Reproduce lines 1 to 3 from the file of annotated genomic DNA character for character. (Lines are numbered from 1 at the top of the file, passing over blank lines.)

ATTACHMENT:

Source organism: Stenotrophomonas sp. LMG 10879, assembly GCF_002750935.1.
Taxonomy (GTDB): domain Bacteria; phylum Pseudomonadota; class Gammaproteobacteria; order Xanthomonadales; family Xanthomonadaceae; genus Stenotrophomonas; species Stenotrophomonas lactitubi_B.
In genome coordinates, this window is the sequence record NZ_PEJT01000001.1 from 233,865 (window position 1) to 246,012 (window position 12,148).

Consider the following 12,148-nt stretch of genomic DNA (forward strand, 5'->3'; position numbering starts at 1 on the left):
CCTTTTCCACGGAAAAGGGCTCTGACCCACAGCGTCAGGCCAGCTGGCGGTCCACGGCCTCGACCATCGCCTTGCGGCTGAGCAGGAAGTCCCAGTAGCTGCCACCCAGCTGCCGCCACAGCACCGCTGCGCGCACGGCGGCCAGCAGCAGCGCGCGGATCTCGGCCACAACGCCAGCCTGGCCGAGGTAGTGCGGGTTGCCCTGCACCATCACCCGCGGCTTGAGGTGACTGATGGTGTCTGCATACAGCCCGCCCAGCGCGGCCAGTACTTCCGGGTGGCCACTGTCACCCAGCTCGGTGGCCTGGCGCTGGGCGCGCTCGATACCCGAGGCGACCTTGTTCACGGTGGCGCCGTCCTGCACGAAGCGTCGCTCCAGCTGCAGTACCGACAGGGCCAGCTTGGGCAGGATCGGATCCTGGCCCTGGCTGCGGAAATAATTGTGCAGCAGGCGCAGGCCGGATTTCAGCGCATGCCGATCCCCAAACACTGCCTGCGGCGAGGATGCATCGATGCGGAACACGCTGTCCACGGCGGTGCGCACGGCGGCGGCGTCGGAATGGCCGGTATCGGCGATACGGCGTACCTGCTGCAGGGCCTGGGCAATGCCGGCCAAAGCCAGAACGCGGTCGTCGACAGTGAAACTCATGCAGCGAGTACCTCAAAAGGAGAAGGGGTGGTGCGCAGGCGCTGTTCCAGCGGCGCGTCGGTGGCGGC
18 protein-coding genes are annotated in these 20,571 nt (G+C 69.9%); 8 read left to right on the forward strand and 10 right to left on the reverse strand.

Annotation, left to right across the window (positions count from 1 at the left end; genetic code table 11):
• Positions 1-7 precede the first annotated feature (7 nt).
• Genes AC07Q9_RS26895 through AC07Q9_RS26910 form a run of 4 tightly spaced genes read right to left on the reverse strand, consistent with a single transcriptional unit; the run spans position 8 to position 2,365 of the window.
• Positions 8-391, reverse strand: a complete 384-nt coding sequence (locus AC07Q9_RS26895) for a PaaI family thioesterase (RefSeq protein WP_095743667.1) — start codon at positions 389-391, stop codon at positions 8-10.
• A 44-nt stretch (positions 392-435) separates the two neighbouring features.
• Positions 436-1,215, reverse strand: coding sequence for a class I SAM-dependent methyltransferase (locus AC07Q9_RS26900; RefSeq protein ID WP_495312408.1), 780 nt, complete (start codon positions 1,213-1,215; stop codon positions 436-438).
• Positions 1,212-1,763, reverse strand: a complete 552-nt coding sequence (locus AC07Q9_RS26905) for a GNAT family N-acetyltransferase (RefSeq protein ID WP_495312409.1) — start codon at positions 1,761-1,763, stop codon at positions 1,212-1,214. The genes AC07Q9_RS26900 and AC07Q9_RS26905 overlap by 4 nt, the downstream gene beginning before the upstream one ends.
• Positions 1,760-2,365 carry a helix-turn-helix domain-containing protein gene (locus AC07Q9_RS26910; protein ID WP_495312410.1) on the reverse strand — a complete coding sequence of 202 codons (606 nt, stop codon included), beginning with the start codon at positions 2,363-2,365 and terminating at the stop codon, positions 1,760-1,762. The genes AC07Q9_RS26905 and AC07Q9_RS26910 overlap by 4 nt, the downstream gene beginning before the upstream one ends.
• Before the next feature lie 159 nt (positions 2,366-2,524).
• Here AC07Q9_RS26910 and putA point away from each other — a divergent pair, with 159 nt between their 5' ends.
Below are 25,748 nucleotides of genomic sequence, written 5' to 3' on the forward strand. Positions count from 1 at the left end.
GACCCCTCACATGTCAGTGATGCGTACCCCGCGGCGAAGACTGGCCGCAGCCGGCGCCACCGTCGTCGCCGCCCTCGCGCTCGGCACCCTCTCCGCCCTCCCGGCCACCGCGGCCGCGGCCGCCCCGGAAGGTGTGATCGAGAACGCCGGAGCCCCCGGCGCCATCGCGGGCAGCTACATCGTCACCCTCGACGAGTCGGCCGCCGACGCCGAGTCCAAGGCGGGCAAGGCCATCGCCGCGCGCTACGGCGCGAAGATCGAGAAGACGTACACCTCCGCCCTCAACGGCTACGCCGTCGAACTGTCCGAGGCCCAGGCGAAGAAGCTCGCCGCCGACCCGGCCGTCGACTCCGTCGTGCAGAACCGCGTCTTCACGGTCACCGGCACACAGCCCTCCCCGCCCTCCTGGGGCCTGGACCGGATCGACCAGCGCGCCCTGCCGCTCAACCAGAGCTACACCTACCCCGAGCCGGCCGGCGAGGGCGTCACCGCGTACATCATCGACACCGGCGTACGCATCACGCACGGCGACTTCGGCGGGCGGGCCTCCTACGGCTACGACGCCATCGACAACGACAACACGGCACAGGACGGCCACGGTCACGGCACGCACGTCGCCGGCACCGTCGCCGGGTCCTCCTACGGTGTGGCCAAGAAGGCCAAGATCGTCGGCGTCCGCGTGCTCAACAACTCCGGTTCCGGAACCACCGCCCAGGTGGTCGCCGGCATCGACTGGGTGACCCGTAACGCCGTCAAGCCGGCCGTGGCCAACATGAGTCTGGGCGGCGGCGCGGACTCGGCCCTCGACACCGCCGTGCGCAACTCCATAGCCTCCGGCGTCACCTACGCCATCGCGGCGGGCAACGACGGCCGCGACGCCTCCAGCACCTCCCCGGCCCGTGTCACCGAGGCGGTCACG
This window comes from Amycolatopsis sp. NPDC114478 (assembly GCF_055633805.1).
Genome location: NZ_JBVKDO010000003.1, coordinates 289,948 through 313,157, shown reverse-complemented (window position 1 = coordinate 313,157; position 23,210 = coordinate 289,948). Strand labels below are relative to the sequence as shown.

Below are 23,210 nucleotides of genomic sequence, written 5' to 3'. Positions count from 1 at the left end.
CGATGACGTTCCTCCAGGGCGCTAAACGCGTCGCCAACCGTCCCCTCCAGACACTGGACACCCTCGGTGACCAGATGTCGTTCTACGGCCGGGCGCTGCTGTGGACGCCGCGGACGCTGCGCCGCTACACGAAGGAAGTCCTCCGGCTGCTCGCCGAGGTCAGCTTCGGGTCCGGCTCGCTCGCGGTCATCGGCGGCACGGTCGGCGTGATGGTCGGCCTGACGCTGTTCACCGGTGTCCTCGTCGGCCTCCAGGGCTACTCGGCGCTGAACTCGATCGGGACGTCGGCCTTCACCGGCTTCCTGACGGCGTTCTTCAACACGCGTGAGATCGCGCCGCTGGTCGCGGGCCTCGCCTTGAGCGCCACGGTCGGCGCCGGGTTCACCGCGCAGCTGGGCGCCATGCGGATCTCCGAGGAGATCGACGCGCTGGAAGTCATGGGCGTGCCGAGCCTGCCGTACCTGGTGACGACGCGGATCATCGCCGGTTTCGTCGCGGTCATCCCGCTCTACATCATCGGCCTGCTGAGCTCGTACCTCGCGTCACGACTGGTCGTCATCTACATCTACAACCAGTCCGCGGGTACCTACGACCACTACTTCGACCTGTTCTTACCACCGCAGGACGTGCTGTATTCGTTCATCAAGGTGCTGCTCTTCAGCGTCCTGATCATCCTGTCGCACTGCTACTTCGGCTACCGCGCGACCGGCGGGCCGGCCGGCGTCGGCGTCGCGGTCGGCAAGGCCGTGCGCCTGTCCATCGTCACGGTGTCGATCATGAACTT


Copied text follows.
Source organism: Stenotrophomonas sp. LMG 10879, assembly GCF_002750935.1.
Taxonomy (GTDB): domain Bacteria; phylum Pseudomonadota; class Gammaproteobacteria; order Xanthomonadales; family Xanthomonadaceae; genus Stenotrophomonas; species Stenotrophomonas lactitubi_B.
In genome coordinates, this window is the sequence record NZ_PEJT01000001.1 from 233,865 (window position 1) to 246,012 (window position 12,148).